The headwaters of the Robbers Roost system, where the blackbrush is eaten and birthed by shifting hollows in the sand, the Henry’s block the western horizon, and the lines of the slots marching down to the river just fail to blend in to the background. 

The summits of certain limestone ridges in either the Sawtooth or Lewis ranges, vertigo, block land, and far beyond the prairie potholes shining to the east, the curve, both organic and geometric sweeping down to the imagination of limber pine and the thread of glistening creeks to the west.

The subalpine meadows, those moose-beaver capillaries up at the flat culmination of the Yellowstone, where lodgepole and aspen tangle and formerly fluvial cobbles erode out of elk crossings. 

These are my favorite places.


They have certain commonalities; water, but not too much, middling altitude, at least occasional snow, the hardier species of evergreens, long lines of sight.  And most crucially, not many people.  None of the aforementioned places, each of which has been the object of my long romance, suffer too much from popularity.  Neither does my latest interest, which despite being in sight of town here gets many more elk tracks in any given month than person tracks.  This lack of appeal is, for me the romancer, at once a mystery and a blessing. 


The lack of general attention cannot be due to lack of visibility, or inherent virtue.  It might be to uneven accessibility, though that seems a poor excuse.  It is likely due to obscurity, to the intimidating facade, the certain lack of sweetness and initial ease.  People generally like shade and comfort and plenty of trees, rather than light too harsh and revealing.  They favor water, at predictable intervals and in secure abundance, and the unquestioning and perhaps falsely optimistic way such conditions seem to accommodate life.  In the same vein, they like creatures to be obvious and to human intrusion oblivious, a naivety which comfortably maintains human otherness.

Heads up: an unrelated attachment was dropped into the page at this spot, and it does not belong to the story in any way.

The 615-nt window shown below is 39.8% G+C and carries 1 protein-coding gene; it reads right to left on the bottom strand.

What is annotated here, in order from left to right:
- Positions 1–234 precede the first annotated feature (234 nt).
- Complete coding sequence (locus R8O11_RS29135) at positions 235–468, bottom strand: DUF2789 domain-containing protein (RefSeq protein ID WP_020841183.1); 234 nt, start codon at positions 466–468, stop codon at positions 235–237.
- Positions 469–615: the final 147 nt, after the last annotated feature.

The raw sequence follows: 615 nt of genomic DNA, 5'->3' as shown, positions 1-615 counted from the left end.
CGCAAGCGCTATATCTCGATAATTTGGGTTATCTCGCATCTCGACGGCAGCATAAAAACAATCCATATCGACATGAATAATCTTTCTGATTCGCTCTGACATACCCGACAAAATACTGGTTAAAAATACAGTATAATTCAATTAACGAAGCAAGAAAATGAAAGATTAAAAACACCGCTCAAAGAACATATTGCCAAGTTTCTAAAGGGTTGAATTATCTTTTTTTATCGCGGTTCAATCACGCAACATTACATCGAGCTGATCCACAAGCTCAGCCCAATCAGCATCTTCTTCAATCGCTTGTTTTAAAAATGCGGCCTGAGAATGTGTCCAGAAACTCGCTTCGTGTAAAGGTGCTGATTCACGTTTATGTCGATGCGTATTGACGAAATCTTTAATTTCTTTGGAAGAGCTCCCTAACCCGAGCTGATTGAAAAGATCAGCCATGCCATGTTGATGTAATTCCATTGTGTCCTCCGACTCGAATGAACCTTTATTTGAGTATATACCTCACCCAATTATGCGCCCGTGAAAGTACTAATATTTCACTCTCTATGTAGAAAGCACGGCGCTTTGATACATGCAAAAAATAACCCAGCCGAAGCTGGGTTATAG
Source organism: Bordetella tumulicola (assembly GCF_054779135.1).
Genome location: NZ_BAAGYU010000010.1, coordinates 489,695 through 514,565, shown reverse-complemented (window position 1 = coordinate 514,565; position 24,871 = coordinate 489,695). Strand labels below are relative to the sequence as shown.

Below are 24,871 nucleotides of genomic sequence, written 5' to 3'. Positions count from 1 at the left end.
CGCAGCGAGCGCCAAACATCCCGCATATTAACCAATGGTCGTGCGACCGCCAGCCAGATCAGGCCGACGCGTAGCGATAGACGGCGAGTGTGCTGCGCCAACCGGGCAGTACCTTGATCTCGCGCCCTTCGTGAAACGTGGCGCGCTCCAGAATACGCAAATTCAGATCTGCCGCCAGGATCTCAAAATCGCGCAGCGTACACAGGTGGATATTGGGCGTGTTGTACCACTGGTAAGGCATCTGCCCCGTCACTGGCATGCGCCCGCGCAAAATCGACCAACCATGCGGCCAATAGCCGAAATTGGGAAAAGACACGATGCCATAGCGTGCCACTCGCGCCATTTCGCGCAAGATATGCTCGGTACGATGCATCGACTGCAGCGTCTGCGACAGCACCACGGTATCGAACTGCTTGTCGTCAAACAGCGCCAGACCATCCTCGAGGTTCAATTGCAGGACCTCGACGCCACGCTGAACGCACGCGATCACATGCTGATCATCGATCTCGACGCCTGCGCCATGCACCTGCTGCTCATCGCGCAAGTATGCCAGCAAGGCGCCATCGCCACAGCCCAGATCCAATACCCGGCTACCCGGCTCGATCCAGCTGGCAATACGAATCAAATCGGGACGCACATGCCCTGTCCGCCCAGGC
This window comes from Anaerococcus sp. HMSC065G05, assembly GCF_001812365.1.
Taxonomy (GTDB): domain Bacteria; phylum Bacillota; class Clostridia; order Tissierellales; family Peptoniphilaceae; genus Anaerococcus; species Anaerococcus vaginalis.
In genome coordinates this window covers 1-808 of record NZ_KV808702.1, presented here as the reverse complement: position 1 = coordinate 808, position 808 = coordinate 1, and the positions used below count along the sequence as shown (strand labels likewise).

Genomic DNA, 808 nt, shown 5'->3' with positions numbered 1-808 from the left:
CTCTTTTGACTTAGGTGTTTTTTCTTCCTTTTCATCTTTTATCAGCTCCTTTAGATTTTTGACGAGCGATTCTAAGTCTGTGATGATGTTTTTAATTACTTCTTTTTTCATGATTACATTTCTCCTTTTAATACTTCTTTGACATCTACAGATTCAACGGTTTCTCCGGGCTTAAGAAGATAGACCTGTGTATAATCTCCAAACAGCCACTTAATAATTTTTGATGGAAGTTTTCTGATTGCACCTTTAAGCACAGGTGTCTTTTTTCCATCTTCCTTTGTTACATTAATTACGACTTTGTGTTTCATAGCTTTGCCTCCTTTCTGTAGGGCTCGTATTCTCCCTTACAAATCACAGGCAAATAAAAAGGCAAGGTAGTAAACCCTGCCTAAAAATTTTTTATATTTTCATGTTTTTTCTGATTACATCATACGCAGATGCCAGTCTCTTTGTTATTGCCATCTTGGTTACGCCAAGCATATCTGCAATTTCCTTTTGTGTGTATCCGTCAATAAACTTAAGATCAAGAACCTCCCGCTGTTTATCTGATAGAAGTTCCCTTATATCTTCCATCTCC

All of my favorite places contain vibrant life.  Mule deer, and in the more subtly more verdant places, elk, trace the lands pulse across ridgelines, footprints pounded by history just off the crest to stay hidden, for eyes and the wind, and to avoid the worst packed-in snow and peck across the nape of the best browse.  Waxwings and Chickadees garland winter trees, knowing that harshest sun is on the long days of winter regurgitated as seeds and nuts, swollen potent with fat.


Knowing such a landscape begins with the voraciousness of novelty, something that in the days destined for the future can endure for years.  Familiarity at some point breeds contempt, wherein intimacy can provide a flaw at each corner.  Other mountains cut your shoes less, have smoother trails, easier curves.  The turn, finally, is when the singularity of dedication takes over and idiosyncracy and outright hazard are celebrated, part of process whose journey has already been placed beyond question.

This week, it is good to have.